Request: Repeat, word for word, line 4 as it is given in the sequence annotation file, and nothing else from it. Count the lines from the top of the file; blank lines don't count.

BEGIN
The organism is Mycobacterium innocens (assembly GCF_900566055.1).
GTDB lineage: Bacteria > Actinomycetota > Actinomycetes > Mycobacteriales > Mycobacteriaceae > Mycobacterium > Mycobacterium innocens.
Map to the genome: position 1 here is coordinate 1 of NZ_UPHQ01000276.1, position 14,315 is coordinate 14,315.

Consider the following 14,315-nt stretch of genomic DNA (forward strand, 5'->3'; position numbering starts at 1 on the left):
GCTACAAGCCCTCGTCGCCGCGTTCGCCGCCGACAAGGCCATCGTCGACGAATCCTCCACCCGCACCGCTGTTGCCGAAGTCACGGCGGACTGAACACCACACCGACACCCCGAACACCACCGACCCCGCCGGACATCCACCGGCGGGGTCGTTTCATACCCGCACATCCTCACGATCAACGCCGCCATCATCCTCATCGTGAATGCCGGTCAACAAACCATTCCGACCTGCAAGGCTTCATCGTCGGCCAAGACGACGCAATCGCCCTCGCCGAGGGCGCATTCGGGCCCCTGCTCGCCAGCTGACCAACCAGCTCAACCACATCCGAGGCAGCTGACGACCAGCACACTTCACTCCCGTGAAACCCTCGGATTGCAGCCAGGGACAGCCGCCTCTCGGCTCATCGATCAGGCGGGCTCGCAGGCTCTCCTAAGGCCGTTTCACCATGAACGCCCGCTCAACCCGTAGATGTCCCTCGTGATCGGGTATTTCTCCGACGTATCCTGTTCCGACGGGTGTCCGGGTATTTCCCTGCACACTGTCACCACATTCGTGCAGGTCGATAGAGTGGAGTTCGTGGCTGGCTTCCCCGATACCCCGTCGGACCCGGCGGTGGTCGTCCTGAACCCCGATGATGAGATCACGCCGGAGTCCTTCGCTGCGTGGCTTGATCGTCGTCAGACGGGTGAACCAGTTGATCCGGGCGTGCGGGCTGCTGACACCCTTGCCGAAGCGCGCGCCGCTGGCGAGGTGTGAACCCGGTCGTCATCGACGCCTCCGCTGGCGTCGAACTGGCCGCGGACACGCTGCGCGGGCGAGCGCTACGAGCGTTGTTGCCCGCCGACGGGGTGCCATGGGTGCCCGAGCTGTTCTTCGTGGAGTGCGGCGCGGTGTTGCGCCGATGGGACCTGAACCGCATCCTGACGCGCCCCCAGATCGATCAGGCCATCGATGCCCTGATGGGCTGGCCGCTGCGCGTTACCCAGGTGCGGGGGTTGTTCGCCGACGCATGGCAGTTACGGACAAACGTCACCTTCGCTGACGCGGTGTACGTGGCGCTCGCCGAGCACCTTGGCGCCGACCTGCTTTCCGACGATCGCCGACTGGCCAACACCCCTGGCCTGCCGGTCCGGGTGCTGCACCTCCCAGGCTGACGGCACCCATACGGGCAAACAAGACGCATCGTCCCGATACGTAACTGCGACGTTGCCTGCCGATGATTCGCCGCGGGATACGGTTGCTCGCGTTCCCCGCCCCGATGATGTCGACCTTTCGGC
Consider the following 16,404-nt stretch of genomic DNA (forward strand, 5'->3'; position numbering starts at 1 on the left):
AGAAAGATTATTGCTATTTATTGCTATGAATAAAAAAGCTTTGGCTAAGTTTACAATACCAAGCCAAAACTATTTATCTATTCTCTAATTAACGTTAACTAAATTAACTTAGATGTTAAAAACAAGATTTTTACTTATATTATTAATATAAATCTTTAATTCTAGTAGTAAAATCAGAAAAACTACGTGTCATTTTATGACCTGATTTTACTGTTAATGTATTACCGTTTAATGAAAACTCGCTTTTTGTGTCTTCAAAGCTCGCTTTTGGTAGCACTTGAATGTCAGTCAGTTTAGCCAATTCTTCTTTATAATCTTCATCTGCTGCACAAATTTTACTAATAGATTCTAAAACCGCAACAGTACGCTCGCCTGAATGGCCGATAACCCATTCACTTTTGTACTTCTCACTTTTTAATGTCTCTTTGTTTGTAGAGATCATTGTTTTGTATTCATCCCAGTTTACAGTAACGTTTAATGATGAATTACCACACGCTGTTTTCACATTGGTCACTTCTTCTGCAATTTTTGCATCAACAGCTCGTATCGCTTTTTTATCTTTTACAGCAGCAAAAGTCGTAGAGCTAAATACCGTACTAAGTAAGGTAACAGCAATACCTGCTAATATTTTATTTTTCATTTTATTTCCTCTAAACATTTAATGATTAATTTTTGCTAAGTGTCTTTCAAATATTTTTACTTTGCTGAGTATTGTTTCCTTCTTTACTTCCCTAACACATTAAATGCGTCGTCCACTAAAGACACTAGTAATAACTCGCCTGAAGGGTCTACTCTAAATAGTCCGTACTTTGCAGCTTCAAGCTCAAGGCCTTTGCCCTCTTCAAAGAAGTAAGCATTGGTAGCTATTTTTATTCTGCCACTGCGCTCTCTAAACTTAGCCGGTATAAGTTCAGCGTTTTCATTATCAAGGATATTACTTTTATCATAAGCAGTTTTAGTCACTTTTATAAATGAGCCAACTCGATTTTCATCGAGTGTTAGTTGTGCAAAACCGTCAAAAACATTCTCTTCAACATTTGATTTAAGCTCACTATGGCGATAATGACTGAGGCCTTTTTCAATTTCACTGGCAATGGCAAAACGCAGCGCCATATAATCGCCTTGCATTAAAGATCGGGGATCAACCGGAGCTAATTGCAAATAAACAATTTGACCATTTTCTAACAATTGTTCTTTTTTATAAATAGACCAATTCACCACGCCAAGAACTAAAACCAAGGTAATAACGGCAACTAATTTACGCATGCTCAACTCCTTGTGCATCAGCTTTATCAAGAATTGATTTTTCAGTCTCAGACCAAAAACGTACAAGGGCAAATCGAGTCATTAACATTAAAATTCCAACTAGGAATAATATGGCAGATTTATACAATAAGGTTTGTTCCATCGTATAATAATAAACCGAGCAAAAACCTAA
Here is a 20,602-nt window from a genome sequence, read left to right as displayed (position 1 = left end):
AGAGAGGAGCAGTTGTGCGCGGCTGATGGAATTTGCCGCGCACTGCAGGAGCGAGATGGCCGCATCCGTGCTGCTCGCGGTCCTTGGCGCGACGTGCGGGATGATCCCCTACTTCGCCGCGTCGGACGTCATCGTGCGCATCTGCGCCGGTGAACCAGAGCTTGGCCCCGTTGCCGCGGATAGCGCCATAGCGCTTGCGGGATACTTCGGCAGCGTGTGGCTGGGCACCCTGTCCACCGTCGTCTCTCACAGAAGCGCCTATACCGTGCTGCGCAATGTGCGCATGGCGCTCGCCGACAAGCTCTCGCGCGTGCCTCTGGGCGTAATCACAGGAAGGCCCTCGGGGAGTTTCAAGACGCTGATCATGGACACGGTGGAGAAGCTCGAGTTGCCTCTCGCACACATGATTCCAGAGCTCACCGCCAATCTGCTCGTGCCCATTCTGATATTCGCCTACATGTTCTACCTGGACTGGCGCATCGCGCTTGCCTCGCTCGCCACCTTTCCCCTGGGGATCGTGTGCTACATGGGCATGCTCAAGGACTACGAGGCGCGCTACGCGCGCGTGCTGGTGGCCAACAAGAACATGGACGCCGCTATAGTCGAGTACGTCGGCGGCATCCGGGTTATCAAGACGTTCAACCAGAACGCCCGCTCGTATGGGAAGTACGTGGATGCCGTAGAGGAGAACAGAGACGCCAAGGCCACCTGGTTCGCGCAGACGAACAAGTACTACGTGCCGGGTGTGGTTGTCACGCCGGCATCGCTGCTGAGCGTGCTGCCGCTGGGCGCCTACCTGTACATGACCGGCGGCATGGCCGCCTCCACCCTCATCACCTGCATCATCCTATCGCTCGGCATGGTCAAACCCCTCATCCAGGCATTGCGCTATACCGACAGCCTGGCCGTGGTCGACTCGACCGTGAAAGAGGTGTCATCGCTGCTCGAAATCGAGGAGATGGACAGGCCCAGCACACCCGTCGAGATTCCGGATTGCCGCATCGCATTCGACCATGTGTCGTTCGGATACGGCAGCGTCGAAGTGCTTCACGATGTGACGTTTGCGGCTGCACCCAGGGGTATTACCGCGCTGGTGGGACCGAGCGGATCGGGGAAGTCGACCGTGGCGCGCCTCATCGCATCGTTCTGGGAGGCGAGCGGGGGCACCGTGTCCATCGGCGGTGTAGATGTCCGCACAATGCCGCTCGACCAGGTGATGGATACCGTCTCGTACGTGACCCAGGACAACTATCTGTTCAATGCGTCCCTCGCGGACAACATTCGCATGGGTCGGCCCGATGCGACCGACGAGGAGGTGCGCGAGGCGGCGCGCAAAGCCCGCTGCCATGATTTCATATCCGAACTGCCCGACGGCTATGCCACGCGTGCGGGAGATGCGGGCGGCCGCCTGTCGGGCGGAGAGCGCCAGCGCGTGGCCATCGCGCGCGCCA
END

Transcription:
Consider the following 14,315-nt stretch of genomic DNA (forward strand, 5'->3'; position numbering starts at 1 on the left):